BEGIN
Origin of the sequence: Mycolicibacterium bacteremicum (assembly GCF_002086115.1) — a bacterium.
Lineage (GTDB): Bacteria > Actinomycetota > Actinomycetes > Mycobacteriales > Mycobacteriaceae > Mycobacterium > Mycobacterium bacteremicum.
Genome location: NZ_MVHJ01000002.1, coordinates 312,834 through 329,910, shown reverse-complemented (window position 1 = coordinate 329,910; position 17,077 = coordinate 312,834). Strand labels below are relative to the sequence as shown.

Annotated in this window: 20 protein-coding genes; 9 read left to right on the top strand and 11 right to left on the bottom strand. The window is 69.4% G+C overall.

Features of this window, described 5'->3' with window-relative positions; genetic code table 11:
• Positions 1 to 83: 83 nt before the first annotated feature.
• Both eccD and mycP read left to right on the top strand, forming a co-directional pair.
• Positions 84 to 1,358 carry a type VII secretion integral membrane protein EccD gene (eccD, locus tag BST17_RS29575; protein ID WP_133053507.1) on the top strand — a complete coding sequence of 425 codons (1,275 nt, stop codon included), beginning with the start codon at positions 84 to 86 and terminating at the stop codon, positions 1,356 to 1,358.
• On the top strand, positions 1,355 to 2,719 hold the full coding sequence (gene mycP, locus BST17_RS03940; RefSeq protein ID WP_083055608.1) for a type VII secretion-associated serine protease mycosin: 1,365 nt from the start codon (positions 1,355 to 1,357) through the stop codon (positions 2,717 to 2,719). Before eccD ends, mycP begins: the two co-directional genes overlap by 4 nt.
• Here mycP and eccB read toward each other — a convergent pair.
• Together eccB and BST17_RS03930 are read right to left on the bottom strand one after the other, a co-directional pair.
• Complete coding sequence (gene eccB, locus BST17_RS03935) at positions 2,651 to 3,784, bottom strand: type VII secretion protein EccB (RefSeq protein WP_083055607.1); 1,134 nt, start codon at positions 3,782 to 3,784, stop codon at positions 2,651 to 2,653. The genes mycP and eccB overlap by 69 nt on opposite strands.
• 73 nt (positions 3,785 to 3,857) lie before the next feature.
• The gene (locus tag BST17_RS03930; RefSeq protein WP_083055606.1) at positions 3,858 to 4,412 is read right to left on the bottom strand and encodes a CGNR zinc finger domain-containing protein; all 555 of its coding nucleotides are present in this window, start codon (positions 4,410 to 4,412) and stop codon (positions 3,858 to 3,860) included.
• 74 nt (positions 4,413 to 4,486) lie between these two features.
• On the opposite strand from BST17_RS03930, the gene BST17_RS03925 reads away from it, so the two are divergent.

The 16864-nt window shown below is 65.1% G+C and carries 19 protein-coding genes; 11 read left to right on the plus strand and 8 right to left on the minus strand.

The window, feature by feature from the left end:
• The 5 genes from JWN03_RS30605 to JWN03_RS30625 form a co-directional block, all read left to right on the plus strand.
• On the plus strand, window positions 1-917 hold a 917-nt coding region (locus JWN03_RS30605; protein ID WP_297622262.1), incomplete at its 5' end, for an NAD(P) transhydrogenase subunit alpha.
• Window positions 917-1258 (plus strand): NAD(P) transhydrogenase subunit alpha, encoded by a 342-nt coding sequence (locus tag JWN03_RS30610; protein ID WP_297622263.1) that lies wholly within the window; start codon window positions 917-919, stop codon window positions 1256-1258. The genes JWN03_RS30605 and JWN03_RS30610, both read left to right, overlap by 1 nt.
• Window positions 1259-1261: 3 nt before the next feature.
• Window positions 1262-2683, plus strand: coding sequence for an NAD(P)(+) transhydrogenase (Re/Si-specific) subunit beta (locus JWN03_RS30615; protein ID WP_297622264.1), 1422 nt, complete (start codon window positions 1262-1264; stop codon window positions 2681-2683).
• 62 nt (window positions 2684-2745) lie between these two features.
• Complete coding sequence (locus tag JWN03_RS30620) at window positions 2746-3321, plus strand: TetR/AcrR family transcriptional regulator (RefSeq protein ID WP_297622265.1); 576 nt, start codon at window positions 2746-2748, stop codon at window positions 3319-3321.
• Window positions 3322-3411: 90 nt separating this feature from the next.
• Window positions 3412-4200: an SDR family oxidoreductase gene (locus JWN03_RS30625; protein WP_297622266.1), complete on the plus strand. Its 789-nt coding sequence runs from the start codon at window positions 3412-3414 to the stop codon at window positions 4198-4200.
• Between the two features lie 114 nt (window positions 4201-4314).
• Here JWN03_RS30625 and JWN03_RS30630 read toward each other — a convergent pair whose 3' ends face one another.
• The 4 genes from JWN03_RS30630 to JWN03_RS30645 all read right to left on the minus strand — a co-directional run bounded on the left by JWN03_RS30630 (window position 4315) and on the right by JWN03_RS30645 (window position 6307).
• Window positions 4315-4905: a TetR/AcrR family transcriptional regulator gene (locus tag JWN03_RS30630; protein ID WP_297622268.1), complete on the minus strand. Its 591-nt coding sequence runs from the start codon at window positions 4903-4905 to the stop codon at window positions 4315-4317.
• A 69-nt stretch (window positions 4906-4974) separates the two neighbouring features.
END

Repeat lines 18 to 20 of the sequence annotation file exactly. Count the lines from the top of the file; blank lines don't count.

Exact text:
The window, feature by feature from the left end:
• The 5 genes from JWN03_RS30605 to JWN03_RS30625 form a co-directional block, all read left to right on the plus strand.
• On the plus strand, window positions 1-917 hold a 917-nt coding region (locus JWN03_RS30605; protein ID WP_297622262.1), incomplete at its 5' end, for an NAD(P) transhydrogenase subunit alpha.